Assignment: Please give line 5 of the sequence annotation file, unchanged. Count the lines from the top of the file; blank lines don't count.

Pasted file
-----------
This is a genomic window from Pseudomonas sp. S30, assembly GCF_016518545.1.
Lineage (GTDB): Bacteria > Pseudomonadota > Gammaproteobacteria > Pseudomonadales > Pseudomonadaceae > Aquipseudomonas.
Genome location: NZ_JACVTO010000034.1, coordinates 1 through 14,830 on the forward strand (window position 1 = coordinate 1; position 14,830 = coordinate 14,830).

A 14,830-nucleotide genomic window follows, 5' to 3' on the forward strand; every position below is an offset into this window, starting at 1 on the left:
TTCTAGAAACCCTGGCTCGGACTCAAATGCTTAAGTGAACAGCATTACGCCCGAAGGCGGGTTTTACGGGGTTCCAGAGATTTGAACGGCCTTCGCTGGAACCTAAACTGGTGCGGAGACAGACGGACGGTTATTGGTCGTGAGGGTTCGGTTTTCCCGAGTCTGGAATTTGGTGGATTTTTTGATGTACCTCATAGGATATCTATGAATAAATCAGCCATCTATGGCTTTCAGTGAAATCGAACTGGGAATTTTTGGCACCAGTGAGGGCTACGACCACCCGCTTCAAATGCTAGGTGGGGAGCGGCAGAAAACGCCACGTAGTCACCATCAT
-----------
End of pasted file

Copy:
TTCTAGAAACCCTGGCTCGGACTCAAATGCTTAAGTGAACAGCATTACGCCCGAAGGCGGGTTTTACGGGGTTCCAGAGATTTGAACGGCCTTCGCTGGAACCTAAACTGGTGCGGAGACAGACGGACGGTTATTGGTCGTGAGGGTTCGGTTTTCCCGAGTCTGGAATTTGGTGGATTTTTTGATGTACCTCATAGGATATCTATGAATAAATCAGCCATCTATGGCTTTCAGTGAAATCGAACTGGGAATTTTTGGCACCAGTGAGGGCTACGACCACCCGCTTCAAATGCTAGGTGGGGAGCGGCAGAAAACGCCACGTAGTCACCATCAT